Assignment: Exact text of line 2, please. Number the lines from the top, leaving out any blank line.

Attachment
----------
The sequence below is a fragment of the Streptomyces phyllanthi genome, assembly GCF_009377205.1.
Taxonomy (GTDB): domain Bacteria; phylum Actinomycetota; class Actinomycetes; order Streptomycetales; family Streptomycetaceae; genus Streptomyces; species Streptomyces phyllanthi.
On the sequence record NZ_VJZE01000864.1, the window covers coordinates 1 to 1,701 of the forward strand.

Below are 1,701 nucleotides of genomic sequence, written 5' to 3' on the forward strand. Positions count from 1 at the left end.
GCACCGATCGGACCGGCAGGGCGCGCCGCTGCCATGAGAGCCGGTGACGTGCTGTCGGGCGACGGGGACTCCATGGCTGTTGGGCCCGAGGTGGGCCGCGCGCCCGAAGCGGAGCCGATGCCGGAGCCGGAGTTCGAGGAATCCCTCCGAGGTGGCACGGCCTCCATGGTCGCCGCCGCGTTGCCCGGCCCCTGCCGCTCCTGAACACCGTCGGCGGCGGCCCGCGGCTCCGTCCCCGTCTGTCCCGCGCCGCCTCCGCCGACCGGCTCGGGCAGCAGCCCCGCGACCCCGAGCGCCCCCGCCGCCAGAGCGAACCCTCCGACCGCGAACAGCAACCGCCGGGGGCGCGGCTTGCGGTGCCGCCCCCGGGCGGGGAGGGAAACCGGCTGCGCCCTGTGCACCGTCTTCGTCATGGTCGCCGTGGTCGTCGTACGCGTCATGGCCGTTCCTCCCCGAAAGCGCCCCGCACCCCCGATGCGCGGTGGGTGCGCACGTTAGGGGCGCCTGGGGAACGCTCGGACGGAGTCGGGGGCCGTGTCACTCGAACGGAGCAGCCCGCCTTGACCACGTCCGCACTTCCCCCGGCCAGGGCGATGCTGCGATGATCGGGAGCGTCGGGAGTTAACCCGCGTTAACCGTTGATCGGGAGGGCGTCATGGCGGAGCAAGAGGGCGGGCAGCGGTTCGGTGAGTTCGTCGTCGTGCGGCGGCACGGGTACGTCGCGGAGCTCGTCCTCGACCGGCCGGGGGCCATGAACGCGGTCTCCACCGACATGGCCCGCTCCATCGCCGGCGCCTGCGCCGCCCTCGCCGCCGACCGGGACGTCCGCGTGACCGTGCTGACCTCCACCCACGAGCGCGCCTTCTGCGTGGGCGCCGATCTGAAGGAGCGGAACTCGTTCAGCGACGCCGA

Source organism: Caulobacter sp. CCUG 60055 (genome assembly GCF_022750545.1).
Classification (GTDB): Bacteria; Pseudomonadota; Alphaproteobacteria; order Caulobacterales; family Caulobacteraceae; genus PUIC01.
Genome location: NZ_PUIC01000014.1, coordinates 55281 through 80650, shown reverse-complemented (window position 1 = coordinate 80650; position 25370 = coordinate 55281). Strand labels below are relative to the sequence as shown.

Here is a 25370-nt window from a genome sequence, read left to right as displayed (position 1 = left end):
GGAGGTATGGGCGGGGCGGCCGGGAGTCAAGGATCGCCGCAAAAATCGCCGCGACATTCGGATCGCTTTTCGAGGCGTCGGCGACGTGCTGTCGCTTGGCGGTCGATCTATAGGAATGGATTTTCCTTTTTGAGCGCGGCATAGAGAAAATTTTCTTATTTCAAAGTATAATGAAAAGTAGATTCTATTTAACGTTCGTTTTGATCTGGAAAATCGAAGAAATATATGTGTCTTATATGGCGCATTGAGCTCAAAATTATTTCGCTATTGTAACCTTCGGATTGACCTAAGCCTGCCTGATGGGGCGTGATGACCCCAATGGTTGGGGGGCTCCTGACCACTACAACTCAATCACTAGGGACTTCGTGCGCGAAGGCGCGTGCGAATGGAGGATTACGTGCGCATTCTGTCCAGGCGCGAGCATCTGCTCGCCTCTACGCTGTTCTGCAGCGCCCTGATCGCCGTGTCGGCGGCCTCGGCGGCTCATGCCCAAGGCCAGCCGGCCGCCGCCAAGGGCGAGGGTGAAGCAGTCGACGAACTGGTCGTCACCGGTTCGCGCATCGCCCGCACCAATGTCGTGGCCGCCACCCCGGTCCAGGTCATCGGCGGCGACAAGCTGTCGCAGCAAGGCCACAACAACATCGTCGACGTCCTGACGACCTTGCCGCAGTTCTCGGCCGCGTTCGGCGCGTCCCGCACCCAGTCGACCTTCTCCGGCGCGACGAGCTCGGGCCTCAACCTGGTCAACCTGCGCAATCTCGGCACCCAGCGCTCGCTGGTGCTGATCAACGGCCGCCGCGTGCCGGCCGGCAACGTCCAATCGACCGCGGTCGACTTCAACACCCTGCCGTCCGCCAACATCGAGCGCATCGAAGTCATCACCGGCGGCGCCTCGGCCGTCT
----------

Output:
Taxonomy (GTDB): domain Bacteria; phylum Actinomycetota; class Actinomycetes; order Streptomycetales; family Streptomycetaceae; genus Streptomyces; species Streptomyces phyllanthi.